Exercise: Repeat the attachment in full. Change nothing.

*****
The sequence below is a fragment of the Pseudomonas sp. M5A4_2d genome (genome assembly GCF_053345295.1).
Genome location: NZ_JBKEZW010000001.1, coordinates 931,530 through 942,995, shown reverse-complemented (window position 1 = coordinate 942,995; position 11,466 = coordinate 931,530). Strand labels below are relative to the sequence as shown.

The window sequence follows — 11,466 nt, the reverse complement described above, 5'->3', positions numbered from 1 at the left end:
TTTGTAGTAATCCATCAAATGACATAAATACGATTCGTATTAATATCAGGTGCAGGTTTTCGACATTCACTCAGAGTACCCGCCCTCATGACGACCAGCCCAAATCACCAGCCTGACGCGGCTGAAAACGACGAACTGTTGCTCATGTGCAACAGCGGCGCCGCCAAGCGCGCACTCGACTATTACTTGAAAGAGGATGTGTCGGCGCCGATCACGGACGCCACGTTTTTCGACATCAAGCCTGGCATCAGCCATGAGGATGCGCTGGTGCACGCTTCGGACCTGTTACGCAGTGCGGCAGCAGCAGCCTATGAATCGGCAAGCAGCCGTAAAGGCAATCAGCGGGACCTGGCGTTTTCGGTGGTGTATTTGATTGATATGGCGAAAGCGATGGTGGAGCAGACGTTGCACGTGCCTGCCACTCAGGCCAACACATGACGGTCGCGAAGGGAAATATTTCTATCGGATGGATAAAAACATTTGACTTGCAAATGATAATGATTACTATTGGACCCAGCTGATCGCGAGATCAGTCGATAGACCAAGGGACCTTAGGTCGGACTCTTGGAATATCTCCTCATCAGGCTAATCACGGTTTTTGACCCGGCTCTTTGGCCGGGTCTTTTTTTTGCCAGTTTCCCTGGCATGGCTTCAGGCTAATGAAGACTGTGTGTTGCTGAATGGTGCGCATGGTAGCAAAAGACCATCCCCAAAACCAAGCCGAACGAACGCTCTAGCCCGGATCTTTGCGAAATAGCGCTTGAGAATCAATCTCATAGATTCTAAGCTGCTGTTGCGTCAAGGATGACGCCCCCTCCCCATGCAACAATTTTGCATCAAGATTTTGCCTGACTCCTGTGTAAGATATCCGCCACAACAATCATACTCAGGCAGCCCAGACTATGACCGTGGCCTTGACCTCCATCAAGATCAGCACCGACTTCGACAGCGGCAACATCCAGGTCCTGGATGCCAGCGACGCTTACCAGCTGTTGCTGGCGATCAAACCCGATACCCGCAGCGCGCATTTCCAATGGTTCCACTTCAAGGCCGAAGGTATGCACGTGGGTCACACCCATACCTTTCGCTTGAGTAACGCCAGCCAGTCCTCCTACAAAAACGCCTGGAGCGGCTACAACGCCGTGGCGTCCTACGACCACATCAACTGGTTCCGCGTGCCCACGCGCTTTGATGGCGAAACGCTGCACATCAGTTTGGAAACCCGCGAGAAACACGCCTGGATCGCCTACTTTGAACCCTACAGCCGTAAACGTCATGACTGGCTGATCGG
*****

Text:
The sequence below is a fragment of the Pseudomonas sp. M5A4_2d genome (genome assembly GCF_053345295.1).
Genome location: NZ_JBKEZW010000001.1, coordinates 931,530 through 942,995, shown reverse-complemented (window position 1 = coordinate 942,995; position 11,466 = coordinate 931,530). Strand labels below are relative to the sequence as shown.

The window sequence follows — 11,466 nt, the reverse complement described above, 5'->3', positions numbered from 1 at the left end:
TTTGTAGTAATCCATCAAATGACATAAATACGATTCGTATTAATATCAGGTGCAGGTTTTCGACATTCACTCAGAGTACCCGCCCTCATGACGACCAGCCCAAATCACCAGCCTGACGCGGCTGAAAACGACGAACTGTTGCTCATGTGCAACAGCGGCGCCGCCAAGCGCGCACTCGACTATTACTTGAAAGAGGATGTGTCGGCGCCGATCACGGACGCCACGTTTTTCGACATCAAGCCTGGCATCAGCCATGAGGATGCGCTGGTGCACGCTTCGGACCTGTTACGCAGTGCGGCAGCAGCAGCCTATGAATCGGCAAGCAGCCGTAAAGGCAATCAGCGGGACCTGGCGTTTTCGGTGGTGTATTTGATTGATATGGCGAAAGCGATGGTGGAGCAGACGTTGCACGTGCCTGCCACTCAGGCCAACACATGACGGTCGCGAAGGGAAATATTTCTATCGGATGGATAAAAACATTTGACTTGCAAATGATAATGATTACTATTGGACCCAGCTGATCGCGAGATCAGTCGATAGACCAAGGGACCTTAGGTCGGACTCTTGGAATATCTCCTCATCAGGCTAATCACGGTTTTTGACCCGGCTCTTTGGCCGGGTCTTTTTTTTGCCAGTTTCCCTGGCATGGCTTCAGGCTAATGAAGACTGTGTGTTGCTGAATGGTGCGCATGGTAGCAAAAGACCATCCCCAAAACCAAGCCGAACGAACGCTCTAGCCCGGATCTTTGCGAAATAGCGCTTGAGAATCAATCTCATAGATTCTAAGCTGCTGTTGCGTCAAGGATGACGCCCCCTCCCCATGCAACAATTTTGCATCAAGATTTTGCCTGACTCCTGTGTAAGATATCCGCCACAACAATCATACTCAGGCAGCCCAGACTATGACCGTGGCCTTGACCTCCATCAAGATCAGCACCGACTTCGACAGCGGCAACATCCAGGTCCTGGATGCCAGCGACGCTTACCAGCTGTTGCTGGCGATCAAACCCGATACCCGCAGCGCGCATTTCCAATGGTTCCACTTCAAGGCCGAAGGTATGCACGTGGGTCACACCCATACCTTTCGCTTGAGTAACGCCAGCCAGTCCTCCTACAAAAACGCCTGGAGCGGCTACAACGCCGTGGCGTCCTACGACCACATCAACTGGTTCCGCGTGCCCACGCGCTTTGATGGCGAAACGCTGCACATCAGTTTGGAAACCCGCGAGAAACACGCCTGGATCGCCTACTTTGAACCCTACAGCCGTAAACGTCATGACTGGCTGATCGG